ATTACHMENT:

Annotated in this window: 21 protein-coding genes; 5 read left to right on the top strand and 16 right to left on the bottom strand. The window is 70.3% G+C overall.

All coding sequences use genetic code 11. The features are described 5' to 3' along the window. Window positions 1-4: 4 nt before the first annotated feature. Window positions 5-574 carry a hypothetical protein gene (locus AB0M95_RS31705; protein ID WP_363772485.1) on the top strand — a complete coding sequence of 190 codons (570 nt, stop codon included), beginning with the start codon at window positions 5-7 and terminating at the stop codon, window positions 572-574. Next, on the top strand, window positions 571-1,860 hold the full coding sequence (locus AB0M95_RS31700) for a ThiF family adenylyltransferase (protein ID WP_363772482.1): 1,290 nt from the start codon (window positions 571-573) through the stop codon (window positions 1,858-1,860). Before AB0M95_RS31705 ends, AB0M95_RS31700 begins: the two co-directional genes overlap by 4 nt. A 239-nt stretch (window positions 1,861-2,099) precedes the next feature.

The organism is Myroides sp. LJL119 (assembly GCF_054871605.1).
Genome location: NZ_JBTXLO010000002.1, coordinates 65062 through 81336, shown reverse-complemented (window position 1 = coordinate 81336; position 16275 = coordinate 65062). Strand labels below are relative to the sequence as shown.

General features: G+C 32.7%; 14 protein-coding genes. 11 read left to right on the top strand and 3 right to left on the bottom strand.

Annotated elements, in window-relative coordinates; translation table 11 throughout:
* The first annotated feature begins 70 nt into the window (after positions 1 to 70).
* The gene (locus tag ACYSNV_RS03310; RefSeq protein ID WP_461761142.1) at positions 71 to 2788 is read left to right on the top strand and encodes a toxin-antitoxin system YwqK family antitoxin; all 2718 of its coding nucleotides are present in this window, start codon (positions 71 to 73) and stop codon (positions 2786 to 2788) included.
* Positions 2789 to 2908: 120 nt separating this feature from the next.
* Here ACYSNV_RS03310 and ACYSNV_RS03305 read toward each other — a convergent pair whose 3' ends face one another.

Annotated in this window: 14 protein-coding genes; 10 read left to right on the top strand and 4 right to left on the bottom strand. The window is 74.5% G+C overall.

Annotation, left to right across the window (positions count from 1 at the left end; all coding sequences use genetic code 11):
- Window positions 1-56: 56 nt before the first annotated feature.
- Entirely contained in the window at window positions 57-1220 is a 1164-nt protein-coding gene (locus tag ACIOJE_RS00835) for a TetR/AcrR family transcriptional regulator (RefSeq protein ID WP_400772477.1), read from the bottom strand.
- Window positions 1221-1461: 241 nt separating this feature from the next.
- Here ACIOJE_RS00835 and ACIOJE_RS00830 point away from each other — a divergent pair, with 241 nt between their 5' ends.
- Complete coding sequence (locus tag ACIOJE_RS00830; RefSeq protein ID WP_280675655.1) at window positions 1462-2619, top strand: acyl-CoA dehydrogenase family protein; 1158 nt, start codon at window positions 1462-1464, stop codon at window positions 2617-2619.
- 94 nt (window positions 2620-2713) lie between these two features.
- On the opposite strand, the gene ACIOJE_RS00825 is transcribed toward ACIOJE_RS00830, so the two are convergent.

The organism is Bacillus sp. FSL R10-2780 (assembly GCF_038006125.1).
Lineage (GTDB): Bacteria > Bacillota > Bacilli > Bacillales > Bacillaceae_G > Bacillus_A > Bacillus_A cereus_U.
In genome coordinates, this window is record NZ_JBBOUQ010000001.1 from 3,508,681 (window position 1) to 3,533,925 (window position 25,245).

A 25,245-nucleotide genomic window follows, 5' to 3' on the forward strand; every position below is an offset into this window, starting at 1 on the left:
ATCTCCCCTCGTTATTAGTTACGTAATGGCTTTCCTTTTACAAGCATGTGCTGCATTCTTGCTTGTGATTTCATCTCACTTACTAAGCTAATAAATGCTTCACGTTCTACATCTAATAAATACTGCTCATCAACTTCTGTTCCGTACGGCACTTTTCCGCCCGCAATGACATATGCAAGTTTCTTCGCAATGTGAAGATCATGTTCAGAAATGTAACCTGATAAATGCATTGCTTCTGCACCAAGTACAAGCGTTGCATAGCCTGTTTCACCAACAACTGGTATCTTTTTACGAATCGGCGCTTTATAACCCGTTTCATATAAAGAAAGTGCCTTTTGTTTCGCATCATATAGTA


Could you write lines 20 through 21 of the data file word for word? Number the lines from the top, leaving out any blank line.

The organism is Bacillus sp. FSL R10-2780 (assembly GCF_038006125.1).
Lineage (GTDB): Bacteria > Bacillota > Bacilli > Bacillales > Bacillaceae_G > Bacillus_A > Bacillus_A cereus_U.